Maria Molteni (she/they), born 1983, is a queer multimedia artist, educator, organizer, beekeeper and former competitive athlete. With interests spanning shipwreck to Sirens, 16th Century tennis to radical Apiculture, Shaker & Spiritualist communes, she often imagines herself as psychic P.E. Coach at Black Mountain College or the Bauhaus. Molteni aims to facilitate aesthetic, harmonious, and innovative collisions between unexpected points of interest and identities to highlight the shape-shifting nature of collective consciousness. From fiber to found-object sculpture, participation to movement, performance to publication, she uses tactile and tactical ritual to manifest elaborate conceptual, intuitive, site-specific, social magic. Using grassroots & DIY creative projects as tools, Molteni's work has been replicated internationally by organizers and educators alike, particularly under the influence of the New Craft Artists in Action (NCAA) collective she founded in 2010.
Molteni embraces pop culture in contemporary iterations of spirituality and the occult, often adopting the term Neon Catholic or Craftletic to describe her cultural roots and aesthetic. Interested in the relationship between industry, magic and resistance, she challenges the hypnotic opiate termed “innovation” through which gentrification and high capitalism exorcise the soul from its vibrant cities.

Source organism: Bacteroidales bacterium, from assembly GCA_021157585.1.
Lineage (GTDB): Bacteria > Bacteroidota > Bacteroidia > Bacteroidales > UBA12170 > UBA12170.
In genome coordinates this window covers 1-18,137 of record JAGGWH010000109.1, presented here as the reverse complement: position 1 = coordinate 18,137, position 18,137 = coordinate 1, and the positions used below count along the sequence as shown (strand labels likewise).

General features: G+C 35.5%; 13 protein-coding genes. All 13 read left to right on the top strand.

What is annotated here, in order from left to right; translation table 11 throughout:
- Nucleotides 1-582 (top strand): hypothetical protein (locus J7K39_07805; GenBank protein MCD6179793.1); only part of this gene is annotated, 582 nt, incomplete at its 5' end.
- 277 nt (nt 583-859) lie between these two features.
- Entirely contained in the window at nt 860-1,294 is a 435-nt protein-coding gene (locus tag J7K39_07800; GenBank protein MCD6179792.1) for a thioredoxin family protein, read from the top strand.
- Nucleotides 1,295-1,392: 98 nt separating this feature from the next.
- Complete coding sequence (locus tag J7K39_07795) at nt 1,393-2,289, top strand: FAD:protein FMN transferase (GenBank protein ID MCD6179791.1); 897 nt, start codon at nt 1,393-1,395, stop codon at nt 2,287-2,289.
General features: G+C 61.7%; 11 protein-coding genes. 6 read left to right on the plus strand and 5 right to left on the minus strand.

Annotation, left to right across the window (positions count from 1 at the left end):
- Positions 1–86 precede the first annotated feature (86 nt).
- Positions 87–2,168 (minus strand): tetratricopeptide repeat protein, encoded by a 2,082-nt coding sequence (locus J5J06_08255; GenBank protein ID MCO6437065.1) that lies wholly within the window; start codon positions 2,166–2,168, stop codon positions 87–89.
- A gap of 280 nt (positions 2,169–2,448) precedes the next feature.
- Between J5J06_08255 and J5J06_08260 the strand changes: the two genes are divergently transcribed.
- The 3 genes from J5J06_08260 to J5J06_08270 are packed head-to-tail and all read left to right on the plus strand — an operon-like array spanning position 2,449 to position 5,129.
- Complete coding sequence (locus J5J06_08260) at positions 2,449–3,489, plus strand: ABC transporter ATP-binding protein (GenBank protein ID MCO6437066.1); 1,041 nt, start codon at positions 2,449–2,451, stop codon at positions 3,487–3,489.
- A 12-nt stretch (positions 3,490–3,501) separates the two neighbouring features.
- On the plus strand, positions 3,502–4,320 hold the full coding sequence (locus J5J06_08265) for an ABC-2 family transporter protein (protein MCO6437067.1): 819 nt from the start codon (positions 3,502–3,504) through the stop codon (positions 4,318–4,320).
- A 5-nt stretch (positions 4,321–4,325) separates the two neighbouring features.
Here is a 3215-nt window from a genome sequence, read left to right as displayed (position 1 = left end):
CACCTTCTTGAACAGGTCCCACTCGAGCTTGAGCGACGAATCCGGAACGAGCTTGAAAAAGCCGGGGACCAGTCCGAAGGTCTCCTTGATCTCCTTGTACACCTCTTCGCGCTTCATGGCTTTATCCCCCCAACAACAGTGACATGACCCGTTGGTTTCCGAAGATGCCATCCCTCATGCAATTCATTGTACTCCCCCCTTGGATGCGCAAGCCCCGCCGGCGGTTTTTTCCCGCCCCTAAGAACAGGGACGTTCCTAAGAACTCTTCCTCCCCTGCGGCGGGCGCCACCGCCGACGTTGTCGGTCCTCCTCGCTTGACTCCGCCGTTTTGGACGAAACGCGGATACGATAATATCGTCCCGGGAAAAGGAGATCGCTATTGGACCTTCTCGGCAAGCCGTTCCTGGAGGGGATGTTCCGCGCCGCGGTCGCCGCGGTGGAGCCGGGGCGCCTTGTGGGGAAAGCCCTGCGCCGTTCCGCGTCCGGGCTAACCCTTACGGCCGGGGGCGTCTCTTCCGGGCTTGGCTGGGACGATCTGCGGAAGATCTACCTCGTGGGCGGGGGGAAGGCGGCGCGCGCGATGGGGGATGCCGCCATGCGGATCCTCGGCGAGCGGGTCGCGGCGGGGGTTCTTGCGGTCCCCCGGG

Since living on the East Coast and traveling to Croatia and the Philippines, Molteni has developed a passion for aquatic ecosystems, coastal spectronomy, and island lore. In 2016 she co-released the film A Visitor’s Guide to Reorientation on Spectacle Island, recontextualizing the myth of the Sirens as alarm systems and vertigo-relieving fledgelings (with collaborators Sue Murad & Hermione Spriggs). Her essay Revolving Spectrum: The Art of Spiritual Cohabitation was published in Binder Magazine, exploring the Southern tradition using Haint Blue lime/milk paints to reckon with household ghosts. Another essay A History of Basketball and the Tactile and Tactical Liberation of Recreation appears in Net Works outlines histories of basketball, evangelism, city planning and resistance in the context of craft and social justice.